America needs Jesus. No greater reminder of that fact can be seen than the recent protests in the streets of the nation.
The anger against what happened to George Floyd in Minneapolis last week is justified. The violence and looting that came in the wake of protests is not.
A white officer kneeled on the neck of a black man in his custody until he was dead —while being recorded on video by numerous bystanders. But protests turned violent and destructive, and now they are taking place in major cities all over the nation.
In a June 1 editorial in The Wall Street Journal, Robert Woodson opines, "Riots Invite Crime, Not Justice." He adds, "Blacks end up suffering more when hostility to police makes it impossible to maintain urban order."
Long-term positive change can be effected through peaceful means. I think, for instance, of the peaceful African-American lady who, with God's help, led the peaceful wade-ins at Fort Lauderdale beaches in the early 1960s.
She was the late Eula Johnson, and I interviewed her in her home in 1991 — 30 years after the event. I was delighted to learn that she was a regular viewer of the televised Christian services of the late Dr. D. James Kennedy, for whom I worked.
Here's what happened. Fort Lauderdale is known for its lush beaches and relaxed lifestyle. Before 1962, however, blacks were not allowed on the beaches.
They were allowed one little strip of beach, in Dania (five miles south of Fort Lauderdale), to which they had to be ferried. But they couldn't go to the more popular beaches in the area.
One Sunday on the 4th of July, after they attended church, Eula Johnson and Dr. Von Mizell (a local physician — just the second African-American doctor in Fort Lauderdale) concluded that it was time that their community have access to those beaches, too.
She told me, "We decided … to celebrate a little more independence than what we were enjoying. People were talking about independence — I felt like we had no independence. We would do our best to try to obtain some independence that we would have a right to celebrate the 4th of July."
So she, the doctor, and a couple of others walked to the beach. Word of their bold march preceded them. Eula said, "And we could hear them broadcasting over the radio, 'Negroes are lounging at the municipal beach in Fort Lauderdale.' When we looked up, we saw [opposing] crowds. The ambulances were out there. Policemen were out there. The fire department was out there."
Despite the sea of angry white faces, thankfully, no violence took place. Eula, then president of the NAACP-Broward, continued going to the beach with other blacks. And so the city of Fort Lauderdale sued her for fear of losing valuable tourist dollars. And in deciding the case, U.S. District Judge Ted Cabot not only ruled in Eula's favor, but with a single decision, he struck down all of Fort Lauderdale's Jim Crow laws.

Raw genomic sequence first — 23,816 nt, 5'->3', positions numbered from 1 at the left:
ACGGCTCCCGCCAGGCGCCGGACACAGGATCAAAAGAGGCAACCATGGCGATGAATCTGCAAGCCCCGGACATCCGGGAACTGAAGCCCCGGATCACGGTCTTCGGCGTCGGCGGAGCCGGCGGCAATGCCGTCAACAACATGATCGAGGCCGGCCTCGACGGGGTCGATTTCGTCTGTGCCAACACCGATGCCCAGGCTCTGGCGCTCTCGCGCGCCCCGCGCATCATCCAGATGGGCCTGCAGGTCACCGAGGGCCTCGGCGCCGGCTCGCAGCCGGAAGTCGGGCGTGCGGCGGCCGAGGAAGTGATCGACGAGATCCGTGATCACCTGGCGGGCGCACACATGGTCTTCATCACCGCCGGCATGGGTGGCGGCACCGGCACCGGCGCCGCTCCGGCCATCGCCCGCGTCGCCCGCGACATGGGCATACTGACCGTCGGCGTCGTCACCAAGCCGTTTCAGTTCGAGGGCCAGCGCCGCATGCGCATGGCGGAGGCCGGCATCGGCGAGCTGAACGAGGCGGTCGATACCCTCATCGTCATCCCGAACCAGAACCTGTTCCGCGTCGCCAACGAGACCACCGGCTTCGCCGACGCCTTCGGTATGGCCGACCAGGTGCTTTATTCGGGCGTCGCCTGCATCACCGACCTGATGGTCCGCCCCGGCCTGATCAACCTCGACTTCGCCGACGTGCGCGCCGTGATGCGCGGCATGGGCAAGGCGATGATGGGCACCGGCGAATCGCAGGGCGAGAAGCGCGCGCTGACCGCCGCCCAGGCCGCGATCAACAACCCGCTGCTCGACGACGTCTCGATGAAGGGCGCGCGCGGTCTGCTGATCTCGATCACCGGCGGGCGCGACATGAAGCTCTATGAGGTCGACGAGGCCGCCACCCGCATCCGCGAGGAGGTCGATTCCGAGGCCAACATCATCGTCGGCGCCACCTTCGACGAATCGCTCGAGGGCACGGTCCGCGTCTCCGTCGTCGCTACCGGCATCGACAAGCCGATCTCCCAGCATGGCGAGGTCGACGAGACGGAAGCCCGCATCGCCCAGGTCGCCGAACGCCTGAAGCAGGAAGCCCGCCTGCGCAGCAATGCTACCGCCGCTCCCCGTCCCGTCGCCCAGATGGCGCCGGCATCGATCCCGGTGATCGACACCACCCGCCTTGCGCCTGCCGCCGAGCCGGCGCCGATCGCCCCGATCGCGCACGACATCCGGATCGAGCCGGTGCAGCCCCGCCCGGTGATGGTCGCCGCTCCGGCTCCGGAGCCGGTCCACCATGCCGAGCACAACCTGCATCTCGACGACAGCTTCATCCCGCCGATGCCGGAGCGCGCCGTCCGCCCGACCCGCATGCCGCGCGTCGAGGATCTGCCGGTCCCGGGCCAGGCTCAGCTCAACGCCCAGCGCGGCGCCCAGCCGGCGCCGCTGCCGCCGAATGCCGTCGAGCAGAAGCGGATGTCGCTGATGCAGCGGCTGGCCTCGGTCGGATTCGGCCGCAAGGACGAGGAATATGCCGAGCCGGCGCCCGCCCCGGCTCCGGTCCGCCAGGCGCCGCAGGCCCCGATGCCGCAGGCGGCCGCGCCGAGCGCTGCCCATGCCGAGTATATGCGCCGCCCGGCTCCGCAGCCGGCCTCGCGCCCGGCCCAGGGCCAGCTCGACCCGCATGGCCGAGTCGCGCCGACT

What was the source of Eula's strength? She said, "God was with me. I take my strength from the Spirit of God. God is big enough to handle it."
While Fort Lauderdale sued her in the 1960s, later, it gave her a key to the city.
Today, one of the beachfront state parks in Fort Lauderdale where Eula was not allowed to be is now named the "Dr. Von D. Mizell-Eula Johnson State Park."
The Rev. Dr. Martin Luther King, Jr., who did more than any single person to peacefully work toward making America become more colorblind, once said that America's problem is not with its creed — that all men are created equal. It's that we have not been living up to that creed. His niece, evangelist Alveda King, told me in an interview that we could solve much of the racial conflict in this country if we would just accept what the Bible teaches: "You go to Acts 17:26, 'Of one blood God created all people to live together on the earth.' Now, if we are separate races, we cannot possibly be brothers and sisters. So, we have to see ourselves as one race, one human race, created by God, and we're supposed to live together in this world as brothers and sisters. So, that's a fundamental truth that America has not yet embraced."
Her Uncle Martin preached: "We must learn to live together as brothers or perish together as fools."
MLK also declared, "Nonviolence is not a symbol of weakness or cowardice, but as Jesus demonstrated, nonviolent resistance transforms weakness into strength and breeds courage in the face of danger."
Positive, long-lasting change comes from doing the right thing by God's help —not from stealing television sets from Target while claiming to "demand justice" for George Floyd. God is the key to true healing in America.
Jerry Newcombe is co-host/senior TV producer of Kennedy Classics. He has written/co-written 25 books, including "The Book That Made America, Doubting Thomas" (with Mark Beliles), "What If Jesus Had Never Been Born?" (With D. James Kennedy), and "George Washington's Sacred Fire" (with Peter Lillback). Read Jerry Newcombe's Reports — More Here.
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